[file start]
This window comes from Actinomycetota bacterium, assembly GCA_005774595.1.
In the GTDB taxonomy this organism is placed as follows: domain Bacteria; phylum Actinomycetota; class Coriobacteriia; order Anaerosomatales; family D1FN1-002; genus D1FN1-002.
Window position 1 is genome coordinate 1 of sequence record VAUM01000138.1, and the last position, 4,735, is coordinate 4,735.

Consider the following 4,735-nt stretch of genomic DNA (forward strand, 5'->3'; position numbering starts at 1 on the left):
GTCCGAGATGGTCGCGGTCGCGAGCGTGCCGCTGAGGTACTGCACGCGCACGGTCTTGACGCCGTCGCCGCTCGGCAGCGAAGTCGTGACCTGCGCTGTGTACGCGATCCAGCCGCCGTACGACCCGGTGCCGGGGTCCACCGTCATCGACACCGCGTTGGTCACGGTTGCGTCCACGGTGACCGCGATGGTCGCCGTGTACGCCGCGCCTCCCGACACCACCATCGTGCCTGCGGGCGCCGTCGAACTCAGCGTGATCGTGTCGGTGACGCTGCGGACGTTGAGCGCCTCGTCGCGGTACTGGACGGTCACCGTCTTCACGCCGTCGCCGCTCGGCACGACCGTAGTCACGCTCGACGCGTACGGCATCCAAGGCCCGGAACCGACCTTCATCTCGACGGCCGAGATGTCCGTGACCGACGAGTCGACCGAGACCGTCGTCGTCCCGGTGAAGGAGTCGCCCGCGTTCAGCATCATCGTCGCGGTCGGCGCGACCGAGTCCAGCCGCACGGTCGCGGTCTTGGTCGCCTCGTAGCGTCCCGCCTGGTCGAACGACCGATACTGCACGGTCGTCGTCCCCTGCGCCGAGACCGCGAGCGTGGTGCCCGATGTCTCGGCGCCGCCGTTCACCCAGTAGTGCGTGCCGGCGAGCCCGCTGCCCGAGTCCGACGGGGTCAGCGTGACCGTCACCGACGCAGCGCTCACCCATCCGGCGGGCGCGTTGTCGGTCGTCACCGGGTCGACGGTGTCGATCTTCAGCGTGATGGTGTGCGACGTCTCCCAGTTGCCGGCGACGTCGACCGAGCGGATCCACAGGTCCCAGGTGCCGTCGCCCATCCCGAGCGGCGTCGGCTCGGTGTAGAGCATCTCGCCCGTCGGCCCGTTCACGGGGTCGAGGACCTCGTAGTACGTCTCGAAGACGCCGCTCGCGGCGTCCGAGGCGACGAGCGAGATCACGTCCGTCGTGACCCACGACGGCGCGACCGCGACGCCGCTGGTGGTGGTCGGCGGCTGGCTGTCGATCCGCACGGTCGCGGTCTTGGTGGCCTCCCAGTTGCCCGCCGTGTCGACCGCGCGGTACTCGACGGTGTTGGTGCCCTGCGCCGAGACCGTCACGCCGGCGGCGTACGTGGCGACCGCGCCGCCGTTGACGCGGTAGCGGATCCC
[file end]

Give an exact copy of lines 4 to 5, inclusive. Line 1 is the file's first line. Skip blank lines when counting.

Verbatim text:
Consider the following 4,735-nt stretch of genomic DNA (forward strand, 5'->3'; position numbering starts at 1 on the left):
GTCCGAGATGGTCGCGGTCGCGAGCGTGCCGCTGAGGTACTGCACGCGCACGGTCTTGACGCCGTCGCCGCTCGGCAGCGAAGTCGTGACCTGCGCTGTGTACGCGATCCAGCCGCCGTACGACCCGGTGCCGGGGTCCACCGTCATCGACACCGCGTTGGTCACGGTTGCGTCCACGGTGACCGCGATGGTCGCCGTGTACGCCGCGCCTCCCGACACCACCATCGTGCCTGCGGGCGCCGTCGAACTCAGCGTGATCGTGTCGGTGACGCTGCGGACGTTGAGCGCCTCGTCGCGGTACTGGACGGTCACCGTCTTCACGCCGTCGCCGCTCGGCACGACCGTAGTCACGCTCGACGCGTACGGCATCCAAGGCCCGGAACCGACCTTCATCTCGACGGCCGAGATGTCCGTGACCGACGAGTCGACCGAGACCGTCGTCGTCCCGGTGAAGGAGTCGCCCGCGTTCAGCATCATCGTCGCGGTCGGCGCGACCGAGTCCAGCCGCACGGTCGCGGTCTTGGTCGCCTCGTAGCGTCCCGCCTGGTCGAACGACCGATACTGCACGGTCGTCGTCCCCTGCGCCGAGACCGCGAGCGTGGTGCCCGATGTCTCGGCGCCGCCGTTCACCCAGTAGTGCGTGCCGGCGAGCCCGCTGCCCGAGTCCGACGGGGTCAGCGTGACCGTCACCGACGCAGCGCTCACCCATCCGGCGGGCGCGTTGTCGGTCGTCACCGGGTCGACGGTGTCGATCTTCAGCGTGATGGTGTGCGACGTCTCCCAGTTGCCGGCGACGTCGACCGAGCGGATCCACAGGTCCCAGGTGCCGTCGCCCATCCCGAGCGGCGTCGGCTCGGTGTAGAGCATCTCGCCCGTCGGCCCGTTCACGGGGTCGAGGACCTCGTAGTACGTCTCGAAGACGCCGCTCGCGGCGTCCGAGGCGACGAGCGAGATCACGTCCGTCGTGACCCACGACGGCGCGACCGCGACGCCGCTGGTGGTGGTCGGCGGCTGGCTGTCGATCCGCACGGTCGCGGTCTTGGTGGCCTCCCAGTTGCCCGCCGTGTCGACCGCGCGGTACTCGACGGTGTTGGTGCCCTGCGCCGAGACCGTCACGCCGGCGGCGTACGTGGCGACCGCGCCGCCGTTGACGCGGTAGCGGATCCC